ADOPTION FOR DUMMIES

There is one thing that none
of the books on discovering
who you are when you are
adopted bother to tell you.

If they did, it wouldn’t change
anything, but it is a burden
you assumed you’d easily bear
that grows heavy with time.

What they don’t warn you is
that you will discover yourself,
and your heritage that was denied
to you for one engrafted on.

But you will not be prepared
for the hidden tax that is levied
with that knowledge, for your
mourning is too soon doubled.

RISHO’S POEM 鐵笛倒吹 三十語

Have you been here –
who will know?
The sun and moon
record your journey.

What you release
gathers joyously around you,
what you cling to
flies off on the slightest breeze,
mountain and cloud
enfold each other.
Will you join them?


A reflection on case 35 of the Iron Flute Koans

AROUND

What they simply cannot understand
is what his take as a vinyl disc
is a moment in a life, a memory encased,
over which a dancing stylus bleeds dreams
and a history of time is written
on the back of its sleeve.
They cannot grasp that music
doesn’t fit neatly in your pocket,
that your neck can grow tired
from the weight of the headphones
bringing voices and instruments to life.
They want all of life portable,
we only want to sit, to be anchored
and watch the disc and our lives
spin slowly around, in a musical kinhin.

THREADS

This morning I plucked
a thread of silence
from the dawn, watched,
carefully by a cardinal
who knew not to break
the purity of the moment.
I do this as often as I can
sometimes grabbing one
from the moon, as it sits
overhead, holding out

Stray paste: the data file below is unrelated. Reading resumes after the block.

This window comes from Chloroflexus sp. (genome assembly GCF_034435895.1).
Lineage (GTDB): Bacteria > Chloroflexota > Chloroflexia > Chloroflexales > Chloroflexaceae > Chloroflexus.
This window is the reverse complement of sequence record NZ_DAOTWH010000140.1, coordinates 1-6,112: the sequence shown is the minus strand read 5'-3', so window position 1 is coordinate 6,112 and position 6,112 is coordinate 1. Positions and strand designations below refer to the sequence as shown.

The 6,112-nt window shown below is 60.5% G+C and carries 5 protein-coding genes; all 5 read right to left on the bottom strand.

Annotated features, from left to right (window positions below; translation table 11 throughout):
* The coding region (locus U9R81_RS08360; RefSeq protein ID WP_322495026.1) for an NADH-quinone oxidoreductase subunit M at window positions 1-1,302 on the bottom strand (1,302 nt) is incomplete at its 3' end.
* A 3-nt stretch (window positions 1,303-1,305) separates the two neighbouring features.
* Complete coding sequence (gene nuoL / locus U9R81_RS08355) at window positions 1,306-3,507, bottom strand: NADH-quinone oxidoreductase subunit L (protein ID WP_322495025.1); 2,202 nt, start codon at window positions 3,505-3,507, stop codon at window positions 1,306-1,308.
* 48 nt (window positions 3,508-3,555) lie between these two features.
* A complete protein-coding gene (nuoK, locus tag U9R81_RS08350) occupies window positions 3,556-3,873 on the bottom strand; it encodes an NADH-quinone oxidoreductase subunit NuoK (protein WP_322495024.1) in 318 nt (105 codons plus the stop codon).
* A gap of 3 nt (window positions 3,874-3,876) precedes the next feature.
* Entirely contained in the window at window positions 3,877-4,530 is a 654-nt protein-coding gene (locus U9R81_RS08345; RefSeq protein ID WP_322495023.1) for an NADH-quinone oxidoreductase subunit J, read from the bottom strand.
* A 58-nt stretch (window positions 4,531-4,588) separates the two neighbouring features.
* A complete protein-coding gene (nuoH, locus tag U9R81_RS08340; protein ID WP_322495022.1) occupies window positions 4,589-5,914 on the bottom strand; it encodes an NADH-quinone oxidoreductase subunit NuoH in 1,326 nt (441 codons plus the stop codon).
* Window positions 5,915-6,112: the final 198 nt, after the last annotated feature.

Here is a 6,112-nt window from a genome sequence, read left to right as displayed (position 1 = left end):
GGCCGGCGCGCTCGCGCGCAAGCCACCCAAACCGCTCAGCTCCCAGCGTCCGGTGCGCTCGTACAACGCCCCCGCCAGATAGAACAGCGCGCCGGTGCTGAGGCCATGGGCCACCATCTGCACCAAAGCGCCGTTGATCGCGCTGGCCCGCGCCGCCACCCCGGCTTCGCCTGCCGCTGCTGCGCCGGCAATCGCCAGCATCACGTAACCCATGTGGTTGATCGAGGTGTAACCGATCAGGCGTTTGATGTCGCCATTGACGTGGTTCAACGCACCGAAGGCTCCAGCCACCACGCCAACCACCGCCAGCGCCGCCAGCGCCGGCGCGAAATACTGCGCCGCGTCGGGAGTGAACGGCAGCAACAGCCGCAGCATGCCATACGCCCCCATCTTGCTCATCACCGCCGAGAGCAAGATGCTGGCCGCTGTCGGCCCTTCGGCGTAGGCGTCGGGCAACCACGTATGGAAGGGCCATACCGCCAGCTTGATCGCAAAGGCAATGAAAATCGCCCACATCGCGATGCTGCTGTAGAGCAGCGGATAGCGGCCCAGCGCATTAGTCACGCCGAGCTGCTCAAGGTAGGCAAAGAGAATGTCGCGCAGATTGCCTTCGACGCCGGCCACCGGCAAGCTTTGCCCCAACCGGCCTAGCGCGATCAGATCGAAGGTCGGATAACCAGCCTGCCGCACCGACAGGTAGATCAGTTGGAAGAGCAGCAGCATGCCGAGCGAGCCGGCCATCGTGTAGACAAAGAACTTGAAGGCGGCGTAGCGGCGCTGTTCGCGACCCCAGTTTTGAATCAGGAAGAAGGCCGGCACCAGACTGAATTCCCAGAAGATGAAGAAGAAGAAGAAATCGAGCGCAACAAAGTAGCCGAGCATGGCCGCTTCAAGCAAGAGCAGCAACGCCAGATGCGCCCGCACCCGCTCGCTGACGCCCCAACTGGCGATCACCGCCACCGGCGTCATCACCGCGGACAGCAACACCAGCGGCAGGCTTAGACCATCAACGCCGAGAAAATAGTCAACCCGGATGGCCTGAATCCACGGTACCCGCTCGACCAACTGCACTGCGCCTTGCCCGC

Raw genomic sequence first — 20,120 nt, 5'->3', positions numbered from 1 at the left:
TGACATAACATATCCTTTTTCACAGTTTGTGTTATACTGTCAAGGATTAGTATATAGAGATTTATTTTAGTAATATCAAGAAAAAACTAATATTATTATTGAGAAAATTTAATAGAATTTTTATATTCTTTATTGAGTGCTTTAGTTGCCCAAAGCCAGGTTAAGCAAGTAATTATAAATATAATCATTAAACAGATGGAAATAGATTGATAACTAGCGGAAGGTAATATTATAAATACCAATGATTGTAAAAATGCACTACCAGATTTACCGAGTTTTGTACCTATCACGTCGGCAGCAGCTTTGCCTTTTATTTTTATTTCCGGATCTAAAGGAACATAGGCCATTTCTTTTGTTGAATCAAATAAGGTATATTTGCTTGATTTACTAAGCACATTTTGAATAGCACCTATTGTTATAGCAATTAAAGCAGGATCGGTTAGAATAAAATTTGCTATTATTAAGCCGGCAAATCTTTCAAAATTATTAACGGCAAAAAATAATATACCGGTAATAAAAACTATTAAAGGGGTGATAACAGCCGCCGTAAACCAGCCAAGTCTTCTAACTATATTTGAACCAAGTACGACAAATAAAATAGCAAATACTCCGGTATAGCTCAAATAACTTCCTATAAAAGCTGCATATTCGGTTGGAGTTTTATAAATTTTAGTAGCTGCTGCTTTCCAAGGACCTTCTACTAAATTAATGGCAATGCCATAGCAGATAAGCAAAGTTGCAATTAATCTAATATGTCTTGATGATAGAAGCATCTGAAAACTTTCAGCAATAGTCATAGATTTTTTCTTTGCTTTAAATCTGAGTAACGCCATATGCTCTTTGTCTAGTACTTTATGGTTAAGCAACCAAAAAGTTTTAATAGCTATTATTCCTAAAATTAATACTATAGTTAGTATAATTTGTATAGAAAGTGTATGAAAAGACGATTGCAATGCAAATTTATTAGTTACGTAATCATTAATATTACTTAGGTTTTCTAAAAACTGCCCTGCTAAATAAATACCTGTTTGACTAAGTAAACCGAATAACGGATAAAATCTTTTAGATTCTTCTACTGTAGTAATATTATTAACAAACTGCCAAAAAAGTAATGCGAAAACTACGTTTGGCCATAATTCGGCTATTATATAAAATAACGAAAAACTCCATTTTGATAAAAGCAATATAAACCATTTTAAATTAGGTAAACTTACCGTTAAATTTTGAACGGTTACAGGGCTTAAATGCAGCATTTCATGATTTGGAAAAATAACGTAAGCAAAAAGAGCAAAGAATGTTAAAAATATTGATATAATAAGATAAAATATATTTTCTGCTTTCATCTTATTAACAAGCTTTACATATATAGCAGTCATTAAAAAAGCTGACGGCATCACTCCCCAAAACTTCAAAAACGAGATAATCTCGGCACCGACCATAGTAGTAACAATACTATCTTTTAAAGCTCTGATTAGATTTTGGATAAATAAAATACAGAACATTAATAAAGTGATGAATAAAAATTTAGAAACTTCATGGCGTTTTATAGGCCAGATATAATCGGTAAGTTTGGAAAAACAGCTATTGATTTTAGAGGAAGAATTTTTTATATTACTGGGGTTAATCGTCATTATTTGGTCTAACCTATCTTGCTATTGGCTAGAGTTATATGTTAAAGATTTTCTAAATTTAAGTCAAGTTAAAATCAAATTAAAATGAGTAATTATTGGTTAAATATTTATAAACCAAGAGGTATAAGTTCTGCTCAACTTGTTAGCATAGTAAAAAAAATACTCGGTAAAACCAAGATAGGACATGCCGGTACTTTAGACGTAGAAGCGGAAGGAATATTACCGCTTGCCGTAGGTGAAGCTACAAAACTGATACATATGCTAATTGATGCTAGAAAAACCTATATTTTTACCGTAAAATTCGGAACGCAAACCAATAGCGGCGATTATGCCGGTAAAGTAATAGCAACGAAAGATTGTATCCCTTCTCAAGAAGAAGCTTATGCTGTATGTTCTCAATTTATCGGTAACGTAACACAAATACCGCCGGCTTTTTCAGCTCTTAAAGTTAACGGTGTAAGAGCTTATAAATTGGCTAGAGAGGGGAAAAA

its promise of quietude
as people retreat into homes.
From these threads
I have begun to weave
a shawl, which, when done
I will drape over my shoulders
as I sit on the zafu
and welcome nothingness
into a space I create
from everything around me.

NAM

He said, “I survived the war,
was up to my armpits in water
wading through the night
through the rice plants
that would never bear grain
once we called in the orange.
I walk through minefields,
the noise a deafening silence
since the only sound that mattered
was the click that shouted death
You think Ii have issues now
and in your mind I certainly do
but you my issues didn’t go away
like Jamie’s, he heard that click and a moment
later his issues were gone, and the moon
was painted blood red that night
and it inhabits my dreams still.

FOR SPACIOUS SKIES

Two men, having reached
an indeterminate age, sit on old chairs
outside the small town grocery, it’s
neon beer sign half, flickering, around
the corner from the bank on main street.
One, plaid shirt tucked in coveralls,
one bib strap unbuckled, leans back,
takes a turn on his long neck, his cane
propped against his leg, thankful for the rest.
The other, denim shirt bleached in spots,
threadbare in others, pours the remains
of a bag of potato chips into the plastic bowl
resting atop the empty 50 gallon drum that is
at this moment a table, later a platform
for the checkerboard both are not
drunk or bored enough to bring out.
He opens a beer on the edge of the drum
and both look up smiling at the clearing sky
and a Saturday afternoon in the
only America they have ever known.